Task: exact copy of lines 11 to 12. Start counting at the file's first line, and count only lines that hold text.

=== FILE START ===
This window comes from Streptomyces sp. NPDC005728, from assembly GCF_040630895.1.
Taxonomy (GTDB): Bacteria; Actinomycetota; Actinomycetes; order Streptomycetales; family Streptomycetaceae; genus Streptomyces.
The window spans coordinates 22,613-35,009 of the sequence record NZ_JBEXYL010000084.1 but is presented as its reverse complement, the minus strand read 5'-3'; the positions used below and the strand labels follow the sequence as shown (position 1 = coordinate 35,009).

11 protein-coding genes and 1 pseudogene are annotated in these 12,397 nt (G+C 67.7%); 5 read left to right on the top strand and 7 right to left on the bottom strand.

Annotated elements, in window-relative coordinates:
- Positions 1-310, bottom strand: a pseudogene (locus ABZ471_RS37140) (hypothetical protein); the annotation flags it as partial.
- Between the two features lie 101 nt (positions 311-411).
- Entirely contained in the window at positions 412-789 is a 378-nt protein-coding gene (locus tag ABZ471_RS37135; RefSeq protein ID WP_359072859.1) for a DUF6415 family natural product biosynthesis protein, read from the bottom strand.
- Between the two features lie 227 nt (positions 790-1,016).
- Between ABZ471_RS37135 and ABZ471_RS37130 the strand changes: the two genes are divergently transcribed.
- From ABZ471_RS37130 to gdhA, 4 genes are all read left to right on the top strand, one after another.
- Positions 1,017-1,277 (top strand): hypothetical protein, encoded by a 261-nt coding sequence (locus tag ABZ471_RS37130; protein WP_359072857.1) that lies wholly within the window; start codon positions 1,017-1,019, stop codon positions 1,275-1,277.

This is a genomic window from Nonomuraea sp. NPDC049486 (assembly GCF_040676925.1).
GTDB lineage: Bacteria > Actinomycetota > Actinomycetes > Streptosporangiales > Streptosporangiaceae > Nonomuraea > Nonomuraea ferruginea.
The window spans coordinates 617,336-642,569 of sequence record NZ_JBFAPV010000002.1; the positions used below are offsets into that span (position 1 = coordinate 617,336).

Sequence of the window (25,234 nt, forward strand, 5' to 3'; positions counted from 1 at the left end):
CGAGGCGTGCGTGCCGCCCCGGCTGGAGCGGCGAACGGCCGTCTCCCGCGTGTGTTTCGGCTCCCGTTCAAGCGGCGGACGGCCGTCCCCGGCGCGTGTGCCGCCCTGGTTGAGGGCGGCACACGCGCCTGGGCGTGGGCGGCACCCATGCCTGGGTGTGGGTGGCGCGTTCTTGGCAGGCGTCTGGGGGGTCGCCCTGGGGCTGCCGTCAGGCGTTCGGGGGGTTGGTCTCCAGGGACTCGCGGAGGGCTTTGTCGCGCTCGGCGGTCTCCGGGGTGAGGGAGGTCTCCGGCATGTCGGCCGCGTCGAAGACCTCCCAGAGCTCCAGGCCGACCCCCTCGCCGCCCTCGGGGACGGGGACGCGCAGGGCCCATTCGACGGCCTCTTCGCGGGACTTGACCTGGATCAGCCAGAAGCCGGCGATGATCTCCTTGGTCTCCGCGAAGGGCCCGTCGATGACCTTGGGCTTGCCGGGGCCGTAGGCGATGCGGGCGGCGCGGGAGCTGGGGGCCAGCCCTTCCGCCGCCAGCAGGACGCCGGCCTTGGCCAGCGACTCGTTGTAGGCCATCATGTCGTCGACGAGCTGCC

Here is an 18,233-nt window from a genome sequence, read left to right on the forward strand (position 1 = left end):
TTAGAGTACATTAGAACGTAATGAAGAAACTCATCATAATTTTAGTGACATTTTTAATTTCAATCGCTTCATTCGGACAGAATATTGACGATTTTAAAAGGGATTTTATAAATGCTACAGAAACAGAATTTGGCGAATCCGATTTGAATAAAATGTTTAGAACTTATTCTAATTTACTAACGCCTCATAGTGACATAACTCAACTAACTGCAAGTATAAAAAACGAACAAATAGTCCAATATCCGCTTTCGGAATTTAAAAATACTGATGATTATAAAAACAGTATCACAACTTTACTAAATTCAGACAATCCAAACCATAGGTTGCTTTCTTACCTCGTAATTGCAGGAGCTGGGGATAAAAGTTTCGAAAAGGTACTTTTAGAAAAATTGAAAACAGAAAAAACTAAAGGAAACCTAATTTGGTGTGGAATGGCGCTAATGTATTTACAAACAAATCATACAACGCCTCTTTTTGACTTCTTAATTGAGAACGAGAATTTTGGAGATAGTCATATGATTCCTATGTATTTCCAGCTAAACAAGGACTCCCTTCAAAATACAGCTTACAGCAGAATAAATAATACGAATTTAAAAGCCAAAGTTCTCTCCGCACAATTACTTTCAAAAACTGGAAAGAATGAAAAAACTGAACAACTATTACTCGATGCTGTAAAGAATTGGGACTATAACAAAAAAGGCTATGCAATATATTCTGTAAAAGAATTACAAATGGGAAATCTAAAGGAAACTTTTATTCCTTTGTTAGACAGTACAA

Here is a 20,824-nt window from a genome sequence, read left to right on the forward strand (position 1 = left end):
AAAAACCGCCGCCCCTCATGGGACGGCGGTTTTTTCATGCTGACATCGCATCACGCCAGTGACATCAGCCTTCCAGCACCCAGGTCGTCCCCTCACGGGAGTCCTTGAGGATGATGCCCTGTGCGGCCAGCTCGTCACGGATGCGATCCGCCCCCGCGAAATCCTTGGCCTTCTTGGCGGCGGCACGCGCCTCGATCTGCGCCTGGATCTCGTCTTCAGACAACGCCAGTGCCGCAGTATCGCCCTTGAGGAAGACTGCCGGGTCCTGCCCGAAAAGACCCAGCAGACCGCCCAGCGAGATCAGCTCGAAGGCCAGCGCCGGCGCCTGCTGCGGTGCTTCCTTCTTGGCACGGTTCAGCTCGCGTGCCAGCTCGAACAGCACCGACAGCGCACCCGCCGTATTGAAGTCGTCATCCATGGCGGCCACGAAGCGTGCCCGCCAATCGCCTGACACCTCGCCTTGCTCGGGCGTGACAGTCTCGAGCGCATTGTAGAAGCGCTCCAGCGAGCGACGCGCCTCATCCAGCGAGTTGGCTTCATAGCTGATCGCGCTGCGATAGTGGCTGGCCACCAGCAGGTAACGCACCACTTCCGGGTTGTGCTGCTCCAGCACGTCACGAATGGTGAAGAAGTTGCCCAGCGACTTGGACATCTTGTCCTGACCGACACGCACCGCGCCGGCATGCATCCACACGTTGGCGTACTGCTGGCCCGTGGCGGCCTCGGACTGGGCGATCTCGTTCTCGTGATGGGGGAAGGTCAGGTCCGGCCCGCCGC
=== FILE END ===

- From ABZ471_RS37130 to gdhA, 4 genes are all read left to right on the top strand, one after another.
- Positions 1,017-1,277 (top strand): hypothetical protein, encoded by a 261-nt coding sequence (locus tag ABZ471_RS37130; protein WP_359072857.1) that lies wholly within the window; start codon positions 1,017-1,019, stop codon positions 1,275-1,277.